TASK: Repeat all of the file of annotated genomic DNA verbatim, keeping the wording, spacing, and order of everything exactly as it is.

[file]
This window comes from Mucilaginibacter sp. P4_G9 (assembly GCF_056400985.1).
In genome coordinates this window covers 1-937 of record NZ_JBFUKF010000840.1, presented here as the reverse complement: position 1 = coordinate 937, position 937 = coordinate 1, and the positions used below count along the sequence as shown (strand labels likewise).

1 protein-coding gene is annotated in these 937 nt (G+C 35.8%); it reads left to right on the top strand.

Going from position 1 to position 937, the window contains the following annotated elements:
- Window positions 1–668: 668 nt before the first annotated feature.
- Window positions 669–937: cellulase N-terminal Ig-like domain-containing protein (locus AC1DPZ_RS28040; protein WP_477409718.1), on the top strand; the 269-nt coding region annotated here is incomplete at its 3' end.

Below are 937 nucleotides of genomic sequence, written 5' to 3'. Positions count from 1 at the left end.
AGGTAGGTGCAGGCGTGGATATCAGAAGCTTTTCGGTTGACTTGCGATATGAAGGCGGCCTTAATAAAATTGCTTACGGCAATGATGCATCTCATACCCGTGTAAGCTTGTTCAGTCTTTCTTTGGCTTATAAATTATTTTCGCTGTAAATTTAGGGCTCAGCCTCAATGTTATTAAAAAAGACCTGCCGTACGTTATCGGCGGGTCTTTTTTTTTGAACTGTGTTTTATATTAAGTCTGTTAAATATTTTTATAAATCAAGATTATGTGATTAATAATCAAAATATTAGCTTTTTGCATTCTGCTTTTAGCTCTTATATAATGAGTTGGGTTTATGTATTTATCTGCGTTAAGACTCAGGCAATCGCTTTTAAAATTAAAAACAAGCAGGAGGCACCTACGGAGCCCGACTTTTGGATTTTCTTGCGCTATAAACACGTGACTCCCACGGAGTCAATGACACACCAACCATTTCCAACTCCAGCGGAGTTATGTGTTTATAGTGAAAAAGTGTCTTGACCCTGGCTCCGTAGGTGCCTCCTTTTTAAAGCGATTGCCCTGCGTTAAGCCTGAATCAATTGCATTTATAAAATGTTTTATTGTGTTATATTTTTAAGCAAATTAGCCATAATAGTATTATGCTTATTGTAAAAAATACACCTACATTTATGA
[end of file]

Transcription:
This window comes from Mucilaginibacter sp. P4_G9 (assembly GCF_056400985.1).
In genome coordinates this window covers 1-937 of record NZ_JBFUKF010000840.1, presented here as the reverse complement: position 1 = coordinate 937, position 937 = coordinate 1, and the positions used below count along the sequence as shown (strand labels likewise).

1 protein-coding gene is annotated in these 937 nt (G+C 35.8%); it reads left to right on the top strand.

Going from position 1 to position 937, the window contains the following annotated elements:
- Window positions 1–668: 668 nt before the first annotated feature.
- Window positions 669–937: cellulase N-terminal Ig-like domain-containing protein (locus AC1DPZ_RS28040; protein WP_477409718.1), on the top strand; the 269-nt coding region annotated here is incomplete at its 3' end.

Below are 937 nucleotides of genomic sequence, written 5' to 3'. Positions count from 1 at the left end.
AGGTAGGTGCAGGCGTGGATATCAGAAGCTTTTCGGTTGACTTGCGATATGAAGGCGGCCTTAATAAAATTGCTTACGGCAATGATGCATCTCATACCCGTGTAAGCTTGTTCAGTCTTTCTTTGGCTTATAAATTATTTTCGCTGTAAATTTAGGGCTCAGCCTCAATGTTATTAAAAAAGACCTGCCGTACGTTATCGGCGGGTCTTTTTTTTTGAACTGTGTTTTATATTAAGTCTGTTAAATATTTTTATAAATCAAGATTATGTGATTAATAATCAAAATATTAGCTTTTTGCATTCTGCTTTTAGCTCTTATATAATGAGTTGGGTTTATGTATTTATCTGCGTTAAGACTCAGGCAATCGCTTTTAAAATTAAAAACAAGCAGGAGGCACCTACGGAGCCCGACTTTTGGATTTTCTTGCGCTATAAACACGTGACTCCCACGGAGTCAATGACACACCAACCATTTCCAACTCCAGCGGAGTTATGTGTTTATAGTGAAAAAGTGTCTTGACCCTGGCTCCGTAGGTGCCTCCTTTTTAAAGCGATTGCCCTGCGTTAAGCCTGAATCAATTGCATTTATAAAATGTTTTATTGTGTTATATTTTTAAGCAAATTAGCCATAATAGTATTATGCTTATTGTAAAAAATACACCTACATTTATGA